War Tax Resister Geov Parrish

Geov Parrish feels the coming of and with it, time to remind people to stop paying taxes:

The IRS — though fearsome in its media-assisted reputation — is essentially a very large, and not always very efficient, collection agency. People laugh off collection agency bills simply because they don’t want to (or can’t) pay, but quake in terror of the IRS when the money isn’t just going to a private business — it’s going, in large quantities, to an institution now dedicated at the highest levels to enriching its patrons even if it means killing you. We are volunteering to buy the bullets for our firing squads.…

There are a few folks saying no. War tax resisters, refusing, for reasons of conscientious objection, to fund militarism, and often redirecting their money to socially useful programs instead, have been painfully aware for years of how much of our tax money goes to killing. Others refuse for libertarian reasons. A larger number choose to live under the taxable income, and still more folks, when forced to choose between enough food to feed the family in April and paying the IRS bill, make the eminently political decision to forego hunger. As usual this year, there will be small groups of folks leafleting or protesting at post offices around the country. You’d think there’d be millions.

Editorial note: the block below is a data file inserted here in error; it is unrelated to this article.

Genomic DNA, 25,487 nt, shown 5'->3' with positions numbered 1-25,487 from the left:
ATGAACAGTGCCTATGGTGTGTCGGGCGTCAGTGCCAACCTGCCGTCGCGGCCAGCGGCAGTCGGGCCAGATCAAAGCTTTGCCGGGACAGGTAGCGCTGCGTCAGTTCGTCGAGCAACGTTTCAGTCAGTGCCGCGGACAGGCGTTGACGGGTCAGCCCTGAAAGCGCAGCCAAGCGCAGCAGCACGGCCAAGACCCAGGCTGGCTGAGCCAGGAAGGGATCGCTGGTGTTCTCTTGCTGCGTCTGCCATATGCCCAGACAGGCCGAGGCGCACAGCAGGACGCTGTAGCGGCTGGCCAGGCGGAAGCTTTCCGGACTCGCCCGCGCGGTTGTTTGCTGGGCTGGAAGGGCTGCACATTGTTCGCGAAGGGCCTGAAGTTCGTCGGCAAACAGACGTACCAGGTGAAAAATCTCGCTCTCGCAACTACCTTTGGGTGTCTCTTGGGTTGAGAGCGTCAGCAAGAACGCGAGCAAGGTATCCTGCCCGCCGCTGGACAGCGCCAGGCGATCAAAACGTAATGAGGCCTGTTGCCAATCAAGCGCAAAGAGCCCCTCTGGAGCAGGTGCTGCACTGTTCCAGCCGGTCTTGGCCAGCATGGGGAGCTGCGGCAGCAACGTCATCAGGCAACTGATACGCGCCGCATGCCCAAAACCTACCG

Resisting taxes has risks. It can be done symbolically, withholding a small amount here or there; it can be done with an expectation of ultimately paying more in interest and penalties, the extra cost of refusing to cooperate willingly; or it can require major life changes to find tax-free employment and become uncollectible. It can be a nuisance, or it can complicate one’s life immensely, or it can force a complete reexamination of why we work and where we want our time and labor to go.

Nobody should undertake tax resistance without understanding the risks. But there’s also risks involved in passively cooperating with our own fleecing, or our own demise. And it’s simply amazing that more of us don’t look closely at which risk is greater.

was my last day of VITA this year, and, for those of you keeping score at home, I helped 17 taxpayers take $20,404 back from the U.S. Treasury.

Hard to believe, but every year a few deluded souls send in extra money with their tax forms because they feel bad about the national debt. Last year, 48 people volunteered a total of $21,179 above and beyond what their tax forms said they owed.